But by early Sunday morning the whole promenade was eerily empty once more; the crowds had gone and so had the stall holders and their stalls. There was nothing to show that they had ever been there, not an empty bottle, not a piece of litter, nothing to show for the previous evening’s festivities, leaving not a rack behind, all vanished into thin air.
Prachuap has no beach to speak of. At high tide the sea comes up to the promenade wall but a few kilometres along in either direction there are fine stretches of sand. To the south is Ao Maon which actually sits within the Wing 5 base of the Thai Airforce. This was one of the seven places on the gulf where the Japanese invaded Thailand in 1941 and the site of fierce fighting. The guide book promised top gun fighter pilots lounging on the beaches. We paid 100 bhat for two sit up and beg bikes and set off mid morning, stopping as required to sign in at the base entrance, and riding through the well tended grounds until we reached the airstrip itself. A barrier had been lowered across the road and a young soldier stood on duty. We joined the waiting traffic, a few motor bikes and a car, expecting to see an F16 or a Tom Cat scream up into the sky. Instead, a doddery looking single propeller spotter plane, its nose adorned with an aggressive but unconvincing shark’s maw, puttered past and rose sluggishly up into the air. We later discovered that it was the only aircraft stationed there. The sentry raised the barrier and we rode across the runway and on a further two kilometres to Ao Maon, a beautiful beach fringed by casuarina trees. It was Chinese New Year’s Day and a weekend and the place was crowded with Thai families in holiday mood. We cycled on to the fishing village beyond, to return on a week day when things were quieter.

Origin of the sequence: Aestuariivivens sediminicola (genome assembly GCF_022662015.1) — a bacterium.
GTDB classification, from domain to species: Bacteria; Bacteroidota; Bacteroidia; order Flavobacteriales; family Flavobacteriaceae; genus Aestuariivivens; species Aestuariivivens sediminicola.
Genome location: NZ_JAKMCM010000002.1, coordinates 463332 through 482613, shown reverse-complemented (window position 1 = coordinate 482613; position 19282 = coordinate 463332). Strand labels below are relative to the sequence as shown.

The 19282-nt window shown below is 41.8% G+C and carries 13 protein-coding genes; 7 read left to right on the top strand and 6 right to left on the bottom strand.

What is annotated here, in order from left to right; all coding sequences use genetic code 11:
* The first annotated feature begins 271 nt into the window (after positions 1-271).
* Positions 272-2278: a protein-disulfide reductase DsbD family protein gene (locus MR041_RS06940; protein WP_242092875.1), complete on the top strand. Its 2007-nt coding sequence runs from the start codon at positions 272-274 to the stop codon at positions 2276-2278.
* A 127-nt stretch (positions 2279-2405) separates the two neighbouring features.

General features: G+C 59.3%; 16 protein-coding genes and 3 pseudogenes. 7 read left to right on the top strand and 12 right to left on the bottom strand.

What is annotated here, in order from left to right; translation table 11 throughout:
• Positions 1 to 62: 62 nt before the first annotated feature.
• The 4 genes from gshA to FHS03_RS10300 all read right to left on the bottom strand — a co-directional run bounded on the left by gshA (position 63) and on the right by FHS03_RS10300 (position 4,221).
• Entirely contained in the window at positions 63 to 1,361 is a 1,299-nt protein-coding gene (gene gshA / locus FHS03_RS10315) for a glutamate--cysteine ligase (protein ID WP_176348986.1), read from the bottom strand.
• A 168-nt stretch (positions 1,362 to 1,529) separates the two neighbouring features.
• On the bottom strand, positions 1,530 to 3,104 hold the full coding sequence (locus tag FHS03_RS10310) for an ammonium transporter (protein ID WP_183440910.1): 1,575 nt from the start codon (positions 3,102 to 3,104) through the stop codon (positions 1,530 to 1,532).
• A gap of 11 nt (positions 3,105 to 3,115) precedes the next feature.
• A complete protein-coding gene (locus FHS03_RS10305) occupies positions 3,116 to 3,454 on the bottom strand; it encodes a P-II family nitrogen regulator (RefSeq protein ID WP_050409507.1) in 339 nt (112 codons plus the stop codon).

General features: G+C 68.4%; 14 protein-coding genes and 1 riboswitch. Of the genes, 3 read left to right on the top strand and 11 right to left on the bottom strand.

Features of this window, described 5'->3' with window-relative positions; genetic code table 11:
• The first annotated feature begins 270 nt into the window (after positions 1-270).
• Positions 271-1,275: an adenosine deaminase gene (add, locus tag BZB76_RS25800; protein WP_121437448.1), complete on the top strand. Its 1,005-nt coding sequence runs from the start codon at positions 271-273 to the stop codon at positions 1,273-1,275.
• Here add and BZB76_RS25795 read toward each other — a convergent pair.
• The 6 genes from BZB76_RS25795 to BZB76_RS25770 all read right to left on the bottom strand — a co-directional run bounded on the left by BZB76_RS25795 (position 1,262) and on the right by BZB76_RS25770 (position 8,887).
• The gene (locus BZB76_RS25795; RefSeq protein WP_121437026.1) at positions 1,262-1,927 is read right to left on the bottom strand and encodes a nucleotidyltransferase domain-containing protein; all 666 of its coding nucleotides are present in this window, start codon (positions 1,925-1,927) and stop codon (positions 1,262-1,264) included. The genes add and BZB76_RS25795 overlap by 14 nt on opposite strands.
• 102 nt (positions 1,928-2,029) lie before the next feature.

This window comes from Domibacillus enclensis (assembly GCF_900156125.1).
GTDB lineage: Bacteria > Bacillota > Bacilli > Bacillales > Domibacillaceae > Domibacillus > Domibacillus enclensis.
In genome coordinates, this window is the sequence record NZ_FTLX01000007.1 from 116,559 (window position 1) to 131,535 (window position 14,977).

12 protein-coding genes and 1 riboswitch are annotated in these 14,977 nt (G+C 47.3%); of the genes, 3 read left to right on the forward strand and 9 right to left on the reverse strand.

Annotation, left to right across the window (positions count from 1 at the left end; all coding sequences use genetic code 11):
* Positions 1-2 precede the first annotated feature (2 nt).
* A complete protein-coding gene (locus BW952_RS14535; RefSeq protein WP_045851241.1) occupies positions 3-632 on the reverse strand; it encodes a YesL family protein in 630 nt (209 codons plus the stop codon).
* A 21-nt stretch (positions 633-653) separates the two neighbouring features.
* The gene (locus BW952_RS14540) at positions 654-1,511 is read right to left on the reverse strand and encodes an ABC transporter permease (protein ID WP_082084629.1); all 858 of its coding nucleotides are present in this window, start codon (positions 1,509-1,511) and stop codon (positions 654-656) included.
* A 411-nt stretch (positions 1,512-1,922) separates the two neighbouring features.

On the following day we upgraded to a 125cc Honda Click and suddenly we were putt putting along the sea front beside a mirror calm bay and through the paddy fields at 40 kilometres an hour sharing Toad’s exhilaration at the freedom of the Open Road. This was the way to travel. Poop Poop! We set off north along the coast, across the creek with its collection of fishing boats, and took a side road that ran to the point between Ao Noi and Ao Khan Kradai bays to the beautiful Ai Noi Wat with its rich red painted teak walls and pillars and glittering gold roof and its community of monks living in raised wooden bungalows beside the sea and beneath a jungle covered karst. It was an idyllic setting. Little blizzards of white butterflies gathered in the shade beside the lotus pond and in a tropical garden full of jackfruit, pomegranate, mango, rose apple, palm, hibiscus and frangipani. There are worse places to devote yourself to a spiritual life. We were told to expect an unpleasant whiff as the temple raises swiftlets for the edible birds’ nest business but we detected nothing.
Returning, we stopped off at the busy fishing village and watched the catch being unloaded then rode back. We kept the bike for another day, explored the coast to the north and then south and spent an afternoon at the now near deserted Ao Maon beach.
We ate well and cheaply at Prachuap Khiri Khan: Thai curries, red, green and yellow, Massaman curry, papaya salad, spicy beef salad, spicy seafood soups and pad Thai; but perhaps not as adventurously as we might have done, given what was on offer on the seafood stalls. There can’t be many opportunities to sample the prehistoric looking horseshoe crab. Next time, maybe. South to Surathani and the islands tomorrow